As I read this lesson and contemplate its meaning and find this minor disagreement with Paul, I am also mindful of last night’s dreadful events in Aurora, Colorado, another mass killing. At last report, 14 killed and 50 or more injured by a gunman at a movie theatre.

On our parish’s Facebook page this morning, I posted the same picture I am attaching here, together with this prayer which I edited out of the New Zealand Prayer Book:

O Lord, we commend those killed and injured in the shooting in Aurora, Colorado, into your loving care. Enfold them in the arms of your mercy. Bless those who died in their dying and in their rising again in you. Be with those who are injured and give wisdom and skill to those who care for them. Bless those whose hearts are filled with sadness, that they too may know the hope of resurrection; for the sake of our Savior Jesus Christ. Amen.

How is it possible to bless and not curse the killer? How is it possible to “live in harmony” in this instant? I confess that I do not know and that the lawyer part of me, the litigator, wants to see him hanged from the gallows as soon as possible. But the Christian part of me reads this lesson and struggles not to be on the side of repaying evil with evil. The best I can do is to pray for the victims and, as for the shooter, offer the prayer that Jesus taught us: “Thy will, O Lord, be done.” That’s the best I can do. I hope that it will suffice as the peaceable thing today.


Father Funston in the rector of St. Paul’s Episcopal Church, Medina, Ohio.

Attend How You Listen – From the Sanctoral Lectionary – July 14, 2012

Jesus said:

No one after lighting a lamp hides it under a jar, or puts it under a bed, but puts it on a lampstand, so that those who enter may see the light. For nothing is hidden that will not be disclosed, nor is anything secret that will not become known and come to light. Then pay attention to how you listen; for to those who have, more will be given; and from those who do not have, even what they seem to have will be taken away.

(From the Sanctoral Lectionary – Samson Occom – Luke 8:16-18 – July 14, 2012)

(Note: A departure from this blog’s norm, today’s meditation is not from the Daily Office Lectionary, but is based on the readings for the commemoration of the Rev. Samson Occum found on the Episcopal Church’s sanctoral calendar today.)

More than thirty years of studying scripture and today is the first time I really paid attention to the fact that “to those who have, more will be given; and from those who do not have, even what they seem to have will be taken away” is a dependent clause! Its meaning must be understood as deriving from the admonition to “pay attention to how you listen”! The entire sentence follows a remark about hidden things being disclosed, secrets coming to light, and facts becoming known. This is not a statement about position, possessions, wealth, or power; this is a statement about communication, understanding, and confusion. More specifically, it is a warning to be aware of the filters through which we hear and understand what we receive from others.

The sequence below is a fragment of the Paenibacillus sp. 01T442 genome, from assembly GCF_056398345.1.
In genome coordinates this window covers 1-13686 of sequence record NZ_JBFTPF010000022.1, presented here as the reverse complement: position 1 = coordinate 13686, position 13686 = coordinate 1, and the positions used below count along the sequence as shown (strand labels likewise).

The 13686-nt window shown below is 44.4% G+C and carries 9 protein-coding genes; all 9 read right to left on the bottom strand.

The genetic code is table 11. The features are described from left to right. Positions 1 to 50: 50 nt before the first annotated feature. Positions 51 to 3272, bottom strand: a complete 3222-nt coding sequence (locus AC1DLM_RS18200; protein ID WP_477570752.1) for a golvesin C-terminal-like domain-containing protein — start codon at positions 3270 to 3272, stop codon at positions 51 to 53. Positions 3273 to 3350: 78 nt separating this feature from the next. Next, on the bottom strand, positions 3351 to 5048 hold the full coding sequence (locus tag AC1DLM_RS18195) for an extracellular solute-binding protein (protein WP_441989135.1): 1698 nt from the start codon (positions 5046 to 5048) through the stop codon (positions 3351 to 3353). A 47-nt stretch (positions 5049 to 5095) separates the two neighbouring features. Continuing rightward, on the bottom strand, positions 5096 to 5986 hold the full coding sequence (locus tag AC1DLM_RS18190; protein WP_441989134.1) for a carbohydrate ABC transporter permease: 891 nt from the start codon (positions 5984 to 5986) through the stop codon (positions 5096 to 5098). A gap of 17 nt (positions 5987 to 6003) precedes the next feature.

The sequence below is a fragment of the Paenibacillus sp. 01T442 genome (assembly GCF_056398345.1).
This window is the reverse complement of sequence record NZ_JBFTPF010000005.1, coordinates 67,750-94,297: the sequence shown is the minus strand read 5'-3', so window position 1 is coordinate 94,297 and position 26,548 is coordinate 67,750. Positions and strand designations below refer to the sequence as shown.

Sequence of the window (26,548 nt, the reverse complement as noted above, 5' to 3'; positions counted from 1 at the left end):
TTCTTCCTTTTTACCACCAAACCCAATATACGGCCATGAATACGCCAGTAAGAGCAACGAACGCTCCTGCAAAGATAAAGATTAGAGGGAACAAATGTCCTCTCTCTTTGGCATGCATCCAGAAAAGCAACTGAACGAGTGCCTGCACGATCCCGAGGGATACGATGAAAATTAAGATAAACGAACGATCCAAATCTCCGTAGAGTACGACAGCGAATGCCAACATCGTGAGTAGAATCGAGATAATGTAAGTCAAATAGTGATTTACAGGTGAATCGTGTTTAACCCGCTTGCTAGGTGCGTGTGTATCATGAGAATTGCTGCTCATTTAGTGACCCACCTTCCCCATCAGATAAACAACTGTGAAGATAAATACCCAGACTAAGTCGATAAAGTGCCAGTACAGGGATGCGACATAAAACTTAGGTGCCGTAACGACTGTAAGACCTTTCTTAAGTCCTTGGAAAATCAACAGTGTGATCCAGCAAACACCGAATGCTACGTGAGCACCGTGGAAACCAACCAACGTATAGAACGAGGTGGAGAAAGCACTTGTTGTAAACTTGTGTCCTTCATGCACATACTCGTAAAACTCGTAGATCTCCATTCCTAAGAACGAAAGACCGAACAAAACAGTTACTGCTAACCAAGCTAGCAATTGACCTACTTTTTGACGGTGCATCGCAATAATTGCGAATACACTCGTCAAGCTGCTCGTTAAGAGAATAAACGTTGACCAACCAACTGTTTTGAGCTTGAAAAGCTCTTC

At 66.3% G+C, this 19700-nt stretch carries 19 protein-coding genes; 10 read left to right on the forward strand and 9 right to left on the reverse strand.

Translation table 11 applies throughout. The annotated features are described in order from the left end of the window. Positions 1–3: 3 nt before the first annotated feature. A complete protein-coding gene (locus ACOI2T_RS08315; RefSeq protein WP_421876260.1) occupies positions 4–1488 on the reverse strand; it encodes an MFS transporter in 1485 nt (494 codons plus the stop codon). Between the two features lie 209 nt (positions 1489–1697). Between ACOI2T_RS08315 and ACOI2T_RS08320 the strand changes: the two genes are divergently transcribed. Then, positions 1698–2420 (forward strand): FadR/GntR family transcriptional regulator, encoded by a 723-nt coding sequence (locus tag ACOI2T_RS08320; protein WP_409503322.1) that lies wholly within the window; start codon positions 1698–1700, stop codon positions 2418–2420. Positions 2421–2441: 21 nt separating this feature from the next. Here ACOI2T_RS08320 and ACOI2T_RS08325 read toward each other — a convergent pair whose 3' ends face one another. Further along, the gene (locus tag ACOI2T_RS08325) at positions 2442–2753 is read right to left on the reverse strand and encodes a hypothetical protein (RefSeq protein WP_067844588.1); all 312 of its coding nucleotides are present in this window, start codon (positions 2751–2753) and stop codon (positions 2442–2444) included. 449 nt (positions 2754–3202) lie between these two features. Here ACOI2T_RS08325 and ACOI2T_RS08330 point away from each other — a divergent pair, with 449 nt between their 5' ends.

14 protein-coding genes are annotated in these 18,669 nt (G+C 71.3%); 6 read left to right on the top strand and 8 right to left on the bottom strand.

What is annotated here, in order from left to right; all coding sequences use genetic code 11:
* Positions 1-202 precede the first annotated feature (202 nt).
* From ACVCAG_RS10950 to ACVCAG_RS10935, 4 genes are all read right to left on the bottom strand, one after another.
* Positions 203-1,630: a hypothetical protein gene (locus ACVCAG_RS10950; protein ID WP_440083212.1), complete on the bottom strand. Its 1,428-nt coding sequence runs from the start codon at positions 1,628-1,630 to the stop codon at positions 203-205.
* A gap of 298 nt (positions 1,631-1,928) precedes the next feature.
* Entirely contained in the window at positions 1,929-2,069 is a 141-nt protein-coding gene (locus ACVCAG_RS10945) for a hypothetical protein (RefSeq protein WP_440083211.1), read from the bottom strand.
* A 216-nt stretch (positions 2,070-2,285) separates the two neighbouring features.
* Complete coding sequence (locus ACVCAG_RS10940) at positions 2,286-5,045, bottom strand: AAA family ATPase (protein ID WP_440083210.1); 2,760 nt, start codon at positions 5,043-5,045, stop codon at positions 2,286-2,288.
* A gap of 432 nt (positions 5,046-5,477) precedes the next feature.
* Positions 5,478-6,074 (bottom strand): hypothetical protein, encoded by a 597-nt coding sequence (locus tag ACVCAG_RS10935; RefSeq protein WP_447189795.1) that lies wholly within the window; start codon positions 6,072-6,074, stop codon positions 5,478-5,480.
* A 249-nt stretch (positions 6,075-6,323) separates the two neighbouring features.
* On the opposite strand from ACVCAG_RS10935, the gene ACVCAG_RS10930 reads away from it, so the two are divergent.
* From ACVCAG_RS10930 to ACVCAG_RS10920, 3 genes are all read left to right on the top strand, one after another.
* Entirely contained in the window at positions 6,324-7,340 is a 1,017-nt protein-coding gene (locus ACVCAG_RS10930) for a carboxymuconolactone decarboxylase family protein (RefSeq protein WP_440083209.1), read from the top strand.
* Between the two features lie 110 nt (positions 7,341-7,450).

A few days ago I received an email from a colleague. It began, “I’ve been thinking about you.” It’s always nice to receive notes saying that, but this one continued with an inquiry whether I ever took steps to improve what my correspondent called my “leadership competencies.” That didn’t feel so nice. It felt like criticism; it stung. Shortly thereafter, this same colleague forwarded an essay from a blog on leadership with no introduction other than to say, “I follow this blog.” I read the essay and my defensive internal barricades went up: “Is my colleague saying that my leadership isn’t up to snuff, that I don’t measure up to this so-called expert’s standards?”

I could have fired off a quick rebuttal, a flip and uptight reaction, and (believe me) I was tempted! But I have been trying to be more mindful of the fact that I cannot really know the motive, the underlying thought processes, or even the meaning of anyone who sends me a short one-liner electronic communication! I found this to be especially true following (and sending) “tweets” during the recent Episcopal Church General Convention. Limited to 140 characters, tweets are notoriously lacking in emotional content, although some people at the Convention did show remarkable ability to communicate snarkiness and sarcasm in their Twitter feeds! Still . . . I knew better than to respond immediately. I did try to pay attention to how I “listened” to my colleague’s emails, to understand that the criticism I “heard” may not have been “spoken”.

If I had responded immediately (and negatively, as it would have been), that would have been the end of our communication, I’m sure. My confusion about my colleague’s intentions would have deprived me of any further learning: from the one (me) who had little, even what I did have would have been taken. This reading is paired with a brief bit from the Book of Sirach which begins, “Happy is the person who meditates on wisdom and reasons intelligently.” I’m not sure about the “happy” part of that text . . . but I do know that by taking a few minutes to meditate on how I was “hearing” my colleague’s email and by reasoning intelligently rather than reacting emotionally, I kept open for the present what has generally been (and I hope will continue to be) a pleasant and productive communication.


Father Funston in the rector of St. Paul’s Episcopal Church, Medina, Ohio.